When he analyzed the number of respondents who reported receiving any type of treatment "for emotional problems" during the prior year, he found that for those with certain suicidal behaviors, the number who received treatment rose dramatically during the 1990s.

For instance, among those who said they had made a suicidal gesture, the NCS found that 40.3 percent received mental health treatment in the early 1990s. A decade later, that percentage had risen to 92.8 percent, according to the NCS-R.

Researchers did not determine when the respondents received treatment in relation to experiencing suicidal thoughts or exhibiting suicidal behaviors.

For respondents who made a suicide attempt, 49.6 percent reported having received mental health treatment in the first survey, and 79 percent did in the second survey.

The proportion of people with suicidal ideation and behavior who sought treatment from psychiatrists in particular rose throughout the 1990s.

Among those with suicidal ideation but who did not make a suicidal gesture or attempt, the NCS found that 14.4 percent saw a psychiatrist during the prior year, while 33.5 percent did so in the NCS-R.

Among those who reported making a suicidal gesture, 13.4 percent reported seeing a psychiatrist in the preceding year in the NCS, while 42.8 percent did so a decade later in the NCS-R.

There were also substantial increases in the proportion of respondents with suicidal ideation and behavior who reported seeing a general medical practitioner for mental health problems from the first to the second survey. Kessler attributed the increase in visits to psychiatrists and general medical practitioners in large part to "the introduction of direct-to-consumer marketing of psychotropic drugs."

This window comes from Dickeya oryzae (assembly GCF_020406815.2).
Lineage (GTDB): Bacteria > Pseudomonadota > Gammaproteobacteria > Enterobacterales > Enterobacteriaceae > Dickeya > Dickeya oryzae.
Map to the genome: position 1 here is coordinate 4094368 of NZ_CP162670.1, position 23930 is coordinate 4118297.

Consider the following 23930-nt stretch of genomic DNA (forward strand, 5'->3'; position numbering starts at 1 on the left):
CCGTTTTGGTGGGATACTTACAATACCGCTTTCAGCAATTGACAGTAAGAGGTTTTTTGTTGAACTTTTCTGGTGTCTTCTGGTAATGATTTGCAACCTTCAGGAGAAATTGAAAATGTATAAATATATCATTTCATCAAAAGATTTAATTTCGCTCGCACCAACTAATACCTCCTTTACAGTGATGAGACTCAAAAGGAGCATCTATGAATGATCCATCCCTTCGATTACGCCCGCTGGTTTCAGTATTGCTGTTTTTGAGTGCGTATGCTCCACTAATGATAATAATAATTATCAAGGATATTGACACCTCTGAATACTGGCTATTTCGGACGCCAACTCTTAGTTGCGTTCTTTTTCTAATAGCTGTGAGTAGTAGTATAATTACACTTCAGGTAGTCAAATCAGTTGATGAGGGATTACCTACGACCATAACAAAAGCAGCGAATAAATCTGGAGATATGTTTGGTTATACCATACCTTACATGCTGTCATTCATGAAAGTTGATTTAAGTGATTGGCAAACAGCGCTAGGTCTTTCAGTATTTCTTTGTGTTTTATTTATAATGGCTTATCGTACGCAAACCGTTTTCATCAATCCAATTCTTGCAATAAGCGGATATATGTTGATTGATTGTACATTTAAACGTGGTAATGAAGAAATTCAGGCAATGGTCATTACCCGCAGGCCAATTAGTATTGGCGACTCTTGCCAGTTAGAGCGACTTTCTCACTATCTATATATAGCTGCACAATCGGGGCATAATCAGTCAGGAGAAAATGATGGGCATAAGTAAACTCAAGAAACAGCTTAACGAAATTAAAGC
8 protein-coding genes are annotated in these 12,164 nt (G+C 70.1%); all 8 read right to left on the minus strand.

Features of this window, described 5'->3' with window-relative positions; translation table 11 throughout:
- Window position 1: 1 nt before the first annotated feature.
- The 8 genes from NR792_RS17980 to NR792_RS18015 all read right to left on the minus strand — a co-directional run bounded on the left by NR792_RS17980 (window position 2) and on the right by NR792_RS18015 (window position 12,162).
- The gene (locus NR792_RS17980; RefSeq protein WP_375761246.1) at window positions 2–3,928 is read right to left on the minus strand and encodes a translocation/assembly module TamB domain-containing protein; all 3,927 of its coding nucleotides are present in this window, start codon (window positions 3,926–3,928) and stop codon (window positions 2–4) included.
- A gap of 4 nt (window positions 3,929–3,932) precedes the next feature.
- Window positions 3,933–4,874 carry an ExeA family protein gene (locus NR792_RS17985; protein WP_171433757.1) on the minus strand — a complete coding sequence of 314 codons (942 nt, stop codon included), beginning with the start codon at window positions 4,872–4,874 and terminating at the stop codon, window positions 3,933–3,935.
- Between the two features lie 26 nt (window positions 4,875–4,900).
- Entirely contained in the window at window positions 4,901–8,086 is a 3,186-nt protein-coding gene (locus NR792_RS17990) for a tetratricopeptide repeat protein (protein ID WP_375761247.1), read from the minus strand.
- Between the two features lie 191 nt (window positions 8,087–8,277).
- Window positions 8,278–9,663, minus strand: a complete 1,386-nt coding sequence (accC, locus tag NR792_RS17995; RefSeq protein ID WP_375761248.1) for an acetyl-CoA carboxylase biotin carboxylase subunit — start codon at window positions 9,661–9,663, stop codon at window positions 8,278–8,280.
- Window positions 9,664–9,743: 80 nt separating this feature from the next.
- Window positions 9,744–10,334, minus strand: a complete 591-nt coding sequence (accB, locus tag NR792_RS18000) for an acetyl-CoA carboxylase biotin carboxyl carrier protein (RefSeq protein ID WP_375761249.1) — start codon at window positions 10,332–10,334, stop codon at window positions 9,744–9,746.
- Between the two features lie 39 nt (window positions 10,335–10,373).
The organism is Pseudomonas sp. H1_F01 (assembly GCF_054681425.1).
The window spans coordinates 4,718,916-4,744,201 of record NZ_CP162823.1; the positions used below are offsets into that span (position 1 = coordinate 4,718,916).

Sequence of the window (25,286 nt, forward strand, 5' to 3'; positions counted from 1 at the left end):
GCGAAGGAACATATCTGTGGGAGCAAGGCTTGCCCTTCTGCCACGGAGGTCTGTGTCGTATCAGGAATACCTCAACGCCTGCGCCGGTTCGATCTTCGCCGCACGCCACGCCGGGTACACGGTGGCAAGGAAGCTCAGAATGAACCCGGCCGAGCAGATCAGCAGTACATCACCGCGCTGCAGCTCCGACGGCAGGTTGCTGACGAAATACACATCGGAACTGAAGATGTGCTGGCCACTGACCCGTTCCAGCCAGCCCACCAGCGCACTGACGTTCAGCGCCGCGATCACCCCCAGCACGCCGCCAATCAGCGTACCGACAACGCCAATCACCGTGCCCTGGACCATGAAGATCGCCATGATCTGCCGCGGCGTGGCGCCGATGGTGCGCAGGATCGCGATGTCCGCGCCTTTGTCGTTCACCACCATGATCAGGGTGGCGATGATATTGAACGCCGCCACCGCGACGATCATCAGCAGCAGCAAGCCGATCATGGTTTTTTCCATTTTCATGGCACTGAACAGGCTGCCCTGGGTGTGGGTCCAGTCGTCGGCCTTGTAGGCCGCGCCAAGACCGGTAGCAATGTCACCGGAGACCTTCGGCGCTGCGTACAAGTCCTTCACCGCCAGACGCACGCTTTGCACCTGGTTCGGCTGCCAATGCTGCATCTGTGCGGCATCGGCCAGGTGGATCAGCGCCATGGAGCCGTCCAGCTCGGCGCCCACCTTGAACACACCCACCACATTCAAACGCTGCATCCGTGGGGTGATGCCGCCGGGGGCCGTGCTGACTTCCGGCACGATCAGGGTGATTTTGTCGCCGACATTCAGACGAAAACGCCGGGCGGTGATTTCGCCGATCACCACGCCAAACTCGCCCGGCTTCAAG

He said he could not explain the discrepancy in the increase in mental health treatment among people reporting suicidal behaviors and the failure of those behaviors to decrease during the same period.

Because he could not determine whether the respondents received treatment before or after becoming suicidal, Kessler said he was unable to conclude that they didn't get treatment in time to prevent an attempt, or if they did get treatment in time, whether it was ineffective in preventing suicide attempts.

"Both processes could have been at work," the authors wrote.

Kessler and his colleagues called for an increase in the number of programs that emphasize suicide prevention and "timely treatment seeking, specifically among people with suicidal ideation."

They also acknowledged that "recognition is needed that effective prevention of suicide attempts might require substantially more intensive treatment than is currently provided to the majority of people in outpatient treatment for mental disorders."

An abstract of "Trends in Suicide Ideation, Plans, Gestures, and Attempts in the United States, 1990-1992 to 2001-2003" is posted online at<http://jama.ama-assn.org/cgi/content/abstract/293/20/2487>.